near-consensus, thanks largely to the contributions of Blamey(1997, 2001), that ecotourism should satisfy three corecriteria, i.e., (1) attractions should be predominantly nature-based, (2) visitor interactions with those attractions shouldbe focused on learning or education, and (3) experienceand product management should follow principles andpractices associated with ecological, socio-cultural and eco-nomic sustainability. Each criterion, however, leaves ampleroom for interpretation, giving rise to ongoing deliberationsabout the appropriate parameters of each and promptingWeaver (2005a)to identify both a ‘minimalist’ and ‘compre-hensive’ mode of ecotourism. Ironically, this attainment of something resembling a consensus on criteria (if notdefinition) has therefore been accompanied by a new themein the literature characterised by attempts to dramaticallyexpand the boundaries of ecotourism beyond its originalconfiguration in the mid-1980s as a nature-based form of alternative tourism. Extreme examples of this involveattempts to challenge the ‘consumptive/captive exclusion’principle implicit in most if not all ecotourism definitions.For example,Holland, Ditton and Graefe (1998)andZwirn, Pinsky, and Rahr (2005)argue for the potentialinclusion of recreational angling as a form of ecotourism,whileNovelli, Barnes, and Humavindu (2006)do the sameon behalf of trophy hunting. All base their contentionson the purported contributions of these activities to con-servation and revenue generation as well as their obviousnature-based focus. With regard to the captive aspect,Ryanand Saward (2004)consider the possibility that zoosre-designed to mimic non-captive habitat could qualify asecotourism.It is not yet clear whether such proposals herald a radicalre-conceptualisation of ecotourism or are merely anephemeral curiosity. More certain is the staying power of attempts to expand the boundaries of ecotourism byincorporating more of the cultural component into theattraction mix and by recognising overlaps with conven-tional mass tourism. The role of affiliated culturalresources as a legitimate secondary attraction in ecotour-ism has long been recognised. However, a growingtendency to see culture as a core component of theecotourism attraction mix is discernable, one underlyingreason being the failure of terms such as ACE tourism(Adventure, Culture, Ecotourism) (Fennell, 1999) thus farto gain traction as descriptors for nature/culture tourismhybrids. A second factor is the realisation that
supposedly ‘natural’ environments are directly or at leastindirectly affected by human activity, so that ‘culture’is therefore implicit and often explicit in all such venuesand cannot be divorced from ‘nature’. Finally, this latterissue has been emphasised in the growing sub-field of ‘indigenous’ ecotourism, wherein it is argued that cen-turies of co-existence between indigenous people andtheir surroundings have profoundly blurred the bou-ndaries between the natural environment and culture(Hinch, 1998, 2001;Nepal, 2004;Zeppel, 2006) (see also Section 5.2).The extension of ecotourism into the realm of conven-tional mass tourism has its origins in the contention, madeas early as the 1980s byLaarman and Durst (1987), thatecotourism exists in both a ‘soft’ and ‘hard’ dimension.Although made more commonly in association withmarkets (see Section 3), this distinction has clear implica-tions for products, soft ecotourism being associated with ahigh level of services and facilities to mediate encountersbetween venues and potentially large numbers of visitorsmore casually engaged with the natural environment. Theconcept of ‘mass ecotourism,’ recognised byWeaver(2001b, 2005b)andKontogeorgopoulos (2004a)among others to reflect the scale at which such products can occurwhile allegedly remaining true to core criteria, is rejected byothers who contend that ecotourism is essentially a sub-setof alternative tourism (Boyd, 2000;Diamantis&Ladkin, 1999;Fennell, 2003). This debate influences the issue as to what extent conventional mass tourism can be perceived asan external environment to ecotourism (Section 6), andalso confounds attempts to ascertain the size and growth of the market (Section 3).Less controversially, the literature has witnessed theemergence of new ecotourism sub-fields with their ownattendant issues and themes, the above-mentioned focus onindigenous people being one example. Other high-profileexamples include whale watching (which entails cetaceansin general) (Curtin, 2003;Hoyt&Hvenegaard, 2002; Orams, 2002, 2005;Parsons, Lewandowski,&Lu  ¨ck, 2005),and Antarctic tourism (Cloesen, 2003;Mason&Legg, 1999;Stonehouse, 2001;Stewart, Kirby,&Steel, 2006). As discussed in Section 5, both are associated with a relativelyhigh level of engagement with quality control and scientificresearch. An indication of increasing specialisation is thepresentation of bat-based ecotourism as a distinct sub-typebyPennisi, Holland, and Stein (2004).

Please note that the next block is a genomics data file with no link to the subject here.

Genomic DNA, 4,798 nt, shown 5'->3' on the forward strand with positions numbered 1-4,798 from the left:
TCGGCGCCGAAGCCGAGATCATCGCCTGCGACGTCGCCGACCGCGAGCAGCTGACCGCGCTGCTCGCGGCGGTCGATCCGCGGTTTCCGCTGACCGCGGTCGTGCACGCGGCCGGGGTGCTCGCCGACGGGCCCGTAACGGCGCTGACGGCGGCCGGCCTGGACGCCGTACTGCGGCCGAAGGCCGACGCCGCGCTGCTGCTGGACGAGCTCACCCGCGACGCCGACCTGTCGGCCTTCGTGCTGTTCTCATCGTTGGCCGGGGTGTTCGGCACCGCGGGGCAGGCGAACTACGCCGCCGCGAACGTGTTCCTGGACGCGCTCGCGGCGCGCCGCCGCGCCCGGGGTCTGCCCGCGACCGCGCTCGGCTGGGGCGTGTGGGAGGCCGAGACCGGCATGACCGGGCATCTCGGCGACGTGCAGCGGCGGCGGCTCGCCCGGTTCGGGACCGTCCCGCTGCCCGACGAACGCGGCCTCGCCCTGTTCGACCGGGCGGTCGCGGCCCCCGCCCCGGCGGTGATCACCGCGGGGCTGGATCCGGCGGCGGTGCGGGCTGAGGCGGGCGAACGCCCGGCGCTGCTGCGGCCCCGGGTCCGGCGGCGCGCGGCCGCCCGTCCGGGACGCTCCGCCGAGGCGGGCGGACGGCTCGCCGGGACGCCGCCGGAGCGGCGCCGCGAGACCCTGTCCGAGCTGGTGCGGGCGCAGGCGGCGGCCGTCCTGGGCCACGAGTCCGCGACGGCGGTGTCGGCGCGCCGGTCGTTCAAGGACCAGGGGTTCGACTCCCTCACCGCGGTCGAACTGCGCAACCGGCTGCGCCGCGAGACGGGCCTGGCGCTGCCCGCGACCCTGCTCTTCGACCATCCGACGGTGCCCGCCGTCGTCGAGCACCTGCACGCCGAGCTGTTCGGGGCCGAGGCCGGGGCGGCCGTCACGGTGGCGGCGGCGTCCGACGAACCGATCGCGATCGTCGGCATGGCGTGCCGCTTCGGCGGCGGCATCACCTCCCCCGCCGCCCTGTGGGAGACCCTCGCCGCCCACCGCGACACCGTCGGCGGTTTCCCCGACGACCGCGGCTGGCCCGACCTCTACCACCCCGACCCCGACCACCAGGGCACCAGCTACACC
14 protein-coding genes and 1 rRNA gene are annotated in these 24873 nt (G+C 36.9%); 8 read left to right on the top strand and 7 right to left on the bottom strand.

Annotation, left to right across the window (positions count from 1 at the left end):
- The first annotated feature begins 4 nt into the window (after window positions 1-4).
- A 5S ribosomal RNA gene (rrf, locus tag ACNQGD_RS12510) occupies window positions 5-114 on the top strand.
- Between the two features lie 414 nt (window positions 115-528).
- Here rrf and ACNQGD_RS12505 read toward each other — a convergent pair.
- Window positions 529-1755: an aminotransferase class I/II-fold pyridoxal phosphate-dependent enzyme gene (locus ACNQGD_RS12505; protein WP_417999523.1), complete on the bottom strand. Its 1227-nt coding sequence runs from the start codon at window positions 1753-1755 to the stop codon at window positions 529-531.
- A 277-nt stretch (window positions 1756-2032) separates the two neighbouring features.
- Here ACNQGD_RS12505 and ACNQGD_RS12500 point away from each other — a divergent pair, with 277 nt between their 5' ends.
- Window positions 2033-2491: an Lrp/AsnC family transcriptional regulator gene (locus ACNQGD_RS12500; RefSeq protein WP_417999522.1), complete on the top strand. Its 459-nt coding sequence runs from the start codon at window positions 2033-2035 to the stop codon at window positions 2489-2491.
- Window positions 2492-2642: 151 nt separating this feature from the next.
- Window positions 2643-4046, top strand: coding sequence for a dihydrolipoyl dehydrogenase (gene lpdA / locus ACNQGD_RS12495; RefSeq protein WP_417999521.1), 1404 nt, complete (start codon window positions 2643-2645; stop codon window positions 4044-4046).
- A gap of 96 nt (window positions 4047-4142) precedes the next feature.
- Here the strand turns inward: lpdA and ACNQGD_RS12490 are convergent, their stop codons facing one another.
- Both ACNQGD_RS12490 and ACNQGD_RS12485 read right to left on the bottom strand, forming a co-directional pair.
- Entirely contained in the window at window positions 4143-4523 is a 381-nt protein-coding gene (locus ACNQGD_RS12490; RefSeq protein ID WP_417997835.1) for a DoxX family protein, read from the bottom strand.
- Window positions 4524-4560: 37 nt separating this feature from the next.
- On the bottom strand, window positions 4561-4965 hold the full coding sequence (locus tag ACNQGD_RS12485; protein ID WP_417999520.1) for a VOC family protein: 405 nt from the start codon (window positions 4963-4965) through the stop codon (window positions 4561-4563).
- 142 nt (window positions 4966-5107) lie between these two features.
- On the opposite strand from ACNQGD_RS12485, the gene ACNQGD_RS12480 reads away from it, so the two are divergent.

2.2. Venues
Virtually all ecotourism case studies involve protectedarea venues (Antarctica may be considered a type of protected area due to the rigorous provisions of theAntarctic Treaty System), and hence this supply-side topicis
de facto
the largest subject of research within theliterature. However, although several studies have focusedon protected areas in general from an ecotourismperspective (Lawton, 2001;Marion&Farrell, 1998), no effort has apparently yet been made to analyse the casestudy literature more generally to identify major themesand trends pertinent to the ecotourism/protected areainterface. What is apparent even in the absence of such aninvestigation is that case studies from the less developedcountries (LDCs), and those in Latin America, Africa andSoutheast Asia in particular, dominate this literature,perhaps in recognition of the degree to which ecotourismcan potentially serve as a vehicle for economic developmentin such areas. With the major exception of Australia,protected area visitation studies in more developed
D.B. Weaver, L.J. Lawton / Tourism Management 28 (2007) 1168–1179